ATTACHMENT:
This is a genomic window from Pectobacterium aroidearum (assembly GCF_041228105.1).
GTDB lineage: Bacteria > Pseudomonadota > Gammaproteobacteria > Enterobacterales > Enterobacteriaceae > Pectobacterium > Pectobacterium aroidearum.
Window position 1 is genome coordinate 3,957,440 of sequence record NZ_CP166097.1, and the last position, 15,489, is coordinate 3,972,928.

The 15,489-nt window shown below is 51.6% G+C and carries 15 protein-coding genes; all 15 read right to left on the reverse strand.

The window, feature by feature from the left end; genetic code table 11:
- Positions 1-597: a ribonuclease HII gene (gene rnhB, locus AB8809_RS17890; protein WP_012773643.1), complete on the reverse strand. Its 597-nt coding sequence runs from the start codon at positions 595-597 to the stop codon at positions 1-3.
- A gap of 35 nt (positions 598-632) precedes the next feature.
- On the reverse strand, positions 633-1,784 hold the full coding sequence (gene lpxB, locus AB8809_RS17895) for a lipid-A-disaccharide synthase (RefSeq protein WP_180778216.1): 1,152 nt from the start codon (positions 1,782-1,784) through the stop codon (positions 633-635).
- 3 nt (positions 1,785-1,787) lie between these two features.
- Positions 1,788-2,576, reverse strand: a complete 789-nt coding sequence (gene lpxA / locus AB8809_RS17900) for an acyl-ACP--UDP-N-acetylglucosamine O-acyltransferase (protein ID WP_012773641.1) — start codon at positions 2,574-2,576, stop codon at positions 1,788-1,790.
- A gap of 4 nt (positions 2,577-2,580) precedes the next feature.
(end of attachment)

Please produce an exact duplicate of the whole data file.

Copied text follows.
This is a genomic window from Pectobacterium aroidearum (assembly GCF_041228105.1).
GTDB lineage: Bacteria > Pseudomonadota > Gammaproteobacteria > Enterobacterales > Enterobacteriaceae > Pectobacterium > Pectobacterium aroidearum.
Window position 1 is genome coordinate 3,957,440 of sequence record NZ_CP166097.1, and the last position, 15,489, is coordinate 3,972,928.

The 15,489-nt window shown below is 51.6% G+C and carries 15 protein-coding genes; all 15 read right to left on the reverse strand.

The window, feature by feature from the left end; genetic code table 11:
- Positions 1-597: a ribonuclease HII gene (gene rnhB, locus AB8809_RS17890; protein WP_012773643.1), complete on the reverse strand. Its 597-nt coding sequence runs from the start codon at positions 595-597 to the stop codon at positions 1-3.
- A gap of 35 nt (positions 598-632) precedes the next feature.
- On the reverse strand, positions 633-1,784 hold the full coding sequence (gene lpxB, locus AB8809_RS17895) for a lipid-A-disaccharide synthase (RefSeq protein WP_180778216.1): 1,152 nt from the start codon (positions 1,782-1,784) through the stop codon (positions 633-635).
- 3 nt (positions 1,785-1,787) lie between these two features.
- Positions 1,788-2,576, reverse strand: a complete 789-nt coding sequence (gene lpxA / locus AB8809_RS17900) for an acyl-ACP--UDP-N-acetylglucosamine O-acyltransferase (protein ID WP_012773641.1) — start codon at positions 2,574-2,576, stop codon at positions 1,788-1,790.
- A gap of 4 nt (positions 2,577-2,580) precedes the next feature.